British Govt accused of leaving north England to flood
THE British Government has been accused of leaving swathes of Northern England at risk of flooding.
With the damage bill from the floods of recent days being put at upwards of $10 billion, it emerged yesterday a senior official warned only two months ago budget cuts would lead to the scrapping of flood defences in Yorkshire.
In York, Prime Minister David Cameron denied the devastation had come about because of a "north-south" divide, with flood protection concentrated in the Conservatives' southern heartland.
He insisted the amount spent on flood defences in the north was greater than in the south and promised there would be improved flood protection for Yorkshire, Lancashire and Cumbria.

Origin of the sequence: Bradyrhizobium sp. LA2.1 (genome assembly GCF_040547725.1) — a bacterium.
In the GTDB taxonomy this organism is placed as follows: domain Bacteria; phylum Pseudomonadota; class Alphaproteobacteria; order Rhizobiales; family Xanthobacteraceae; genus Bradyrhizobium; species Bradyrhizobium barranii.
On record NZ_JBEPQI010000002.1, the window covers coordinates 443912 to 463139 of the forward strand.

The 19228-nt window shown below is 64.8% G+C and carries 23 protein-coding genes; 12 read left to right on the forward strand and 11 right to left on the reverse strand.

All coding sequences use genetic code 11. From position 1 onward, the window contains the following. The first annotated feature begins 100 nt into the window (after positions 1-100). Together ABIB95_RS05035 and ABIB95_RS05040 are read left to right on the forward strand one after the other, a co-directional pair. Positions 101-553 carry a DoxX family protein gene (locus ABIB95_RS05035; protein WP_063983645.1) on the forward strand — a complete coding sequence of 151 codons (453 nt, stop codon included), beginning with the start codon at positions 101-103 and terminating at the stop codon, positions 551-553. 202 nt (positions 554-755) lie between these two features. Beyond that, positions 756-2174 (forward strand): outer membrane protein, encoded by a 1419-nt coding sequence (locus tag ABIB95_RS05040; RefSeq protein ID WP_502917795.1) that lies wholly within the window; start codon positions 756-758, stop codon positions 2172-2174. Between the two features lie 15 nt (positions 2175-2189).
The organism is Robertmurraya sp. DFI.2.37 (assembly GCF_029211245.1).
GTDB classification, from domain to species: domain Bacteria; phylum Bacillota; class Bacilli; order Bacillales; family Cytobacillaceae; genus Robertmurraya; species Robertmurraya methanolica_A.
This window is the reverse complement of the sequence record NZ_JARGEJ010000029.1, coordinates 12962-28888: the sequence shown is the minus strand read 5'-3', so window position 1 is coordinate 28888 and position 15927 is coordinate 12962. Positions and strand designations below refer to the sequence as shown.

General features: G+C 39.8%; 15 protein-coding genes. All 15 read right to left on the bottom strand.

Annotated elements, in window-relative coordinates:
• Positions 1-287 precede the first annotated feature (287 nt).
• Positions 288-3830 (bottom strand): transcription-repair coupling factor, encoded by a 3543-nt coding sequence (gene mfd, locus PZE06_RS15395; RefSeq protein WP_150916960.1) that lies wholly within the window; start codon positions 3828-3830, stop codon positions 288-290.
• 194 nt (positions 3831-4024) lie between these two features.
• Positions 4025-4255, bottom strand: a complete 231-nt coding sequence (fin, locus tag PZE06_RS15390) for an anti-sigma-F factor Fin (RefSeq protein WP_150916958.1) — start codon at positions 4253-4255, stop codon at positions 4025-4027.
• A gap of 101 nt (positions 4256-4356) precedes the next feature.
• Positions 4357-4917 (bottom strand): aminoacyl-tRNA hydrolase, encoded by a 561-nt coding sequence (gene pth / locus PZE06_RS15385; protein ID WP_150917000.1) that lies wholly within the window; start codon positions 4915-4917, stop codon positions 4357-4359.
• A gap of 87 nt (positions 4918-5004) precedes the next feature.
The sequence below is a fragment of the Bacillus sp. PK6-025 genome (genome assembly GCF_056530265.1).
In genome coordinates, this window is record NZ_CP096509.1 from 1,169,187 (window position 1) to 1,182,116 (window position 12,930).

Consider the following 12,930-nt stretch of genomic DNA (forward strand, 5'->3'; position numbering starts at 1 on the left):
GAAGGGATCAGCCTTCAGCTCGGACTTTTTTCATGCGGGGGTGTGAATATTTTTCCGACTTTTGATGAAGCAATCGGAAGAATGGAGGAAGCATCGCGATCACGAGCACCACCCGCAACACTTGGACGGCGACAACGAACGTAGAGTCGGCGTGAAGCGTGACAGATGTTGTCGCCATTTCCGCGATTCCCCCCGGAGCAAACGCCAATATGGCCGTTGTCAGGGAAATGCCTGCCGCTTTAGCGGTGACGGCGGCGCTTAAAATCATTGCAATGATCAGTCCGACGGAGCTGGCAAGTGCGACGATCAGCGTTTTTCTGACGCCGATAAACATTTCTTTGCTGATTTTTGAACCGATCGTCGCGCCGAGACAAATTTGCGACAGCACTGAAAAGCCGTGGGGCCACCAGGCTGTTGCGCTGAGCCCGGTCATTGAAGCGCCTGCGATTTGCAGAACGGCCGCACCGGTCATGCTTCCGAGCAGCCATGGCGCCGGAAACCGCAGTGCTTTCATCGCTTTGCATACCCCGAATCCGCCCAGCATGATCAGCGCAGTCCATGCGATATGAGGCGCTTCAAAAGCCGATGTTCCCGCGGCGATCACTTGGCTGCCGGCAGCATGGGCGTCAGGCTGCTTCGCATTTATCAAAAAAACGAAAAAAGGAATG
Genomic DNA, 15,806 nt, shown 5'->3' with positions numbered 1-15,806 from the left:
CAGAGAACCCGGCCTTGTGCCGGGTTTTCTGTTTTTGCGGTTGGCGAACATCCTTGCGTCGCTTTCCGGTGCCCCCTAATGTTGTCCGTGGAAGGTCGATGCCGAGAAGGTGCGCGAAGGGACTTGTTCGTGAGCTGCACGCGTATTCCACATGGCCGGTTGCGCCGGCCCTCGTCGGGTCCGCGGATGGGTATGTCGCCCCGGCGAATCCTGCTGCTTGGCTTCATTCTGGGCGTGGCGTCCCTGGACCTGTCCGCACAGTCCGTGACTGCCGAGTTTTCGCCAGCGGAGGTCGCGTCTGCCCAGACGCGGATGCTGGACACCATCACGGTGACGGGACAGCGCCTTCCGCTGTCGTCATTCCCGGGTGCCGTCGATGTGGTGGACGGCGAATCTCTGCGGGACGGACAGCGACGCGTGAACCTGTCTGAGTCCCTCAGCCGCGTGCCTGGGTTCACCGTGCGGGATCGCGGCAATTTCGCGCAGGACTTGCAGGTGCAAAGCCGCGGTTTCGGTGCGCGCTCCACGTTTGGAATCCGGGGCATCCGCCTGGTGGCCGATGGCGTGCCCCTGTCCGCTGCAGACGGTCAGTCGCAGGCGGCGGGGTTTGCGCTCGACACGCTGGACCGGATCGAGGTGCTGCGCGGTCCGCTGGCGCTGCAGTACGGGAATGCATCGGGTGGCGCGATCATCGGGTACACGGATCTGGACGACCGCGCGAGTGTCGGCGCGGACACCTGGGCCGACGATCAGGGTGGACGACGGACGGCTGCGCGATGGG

The Labour Party, in turn, reproduced a two-month-old warning from Professor Colin Mellors, the man the Government appointed earlier this year to take charge of Yorkshire's flood defences.
He told a meeting in October that because of "ever-tighter budgets", the Yorkshire flood committee would probably "be asked in the new year to consider sites where maintenance might be formally discontinued".
In Leeds - where 2000 homes were damaged - council leader Judith Blake said a flood prevention scheme for the city was scrapped by the Government in 2011.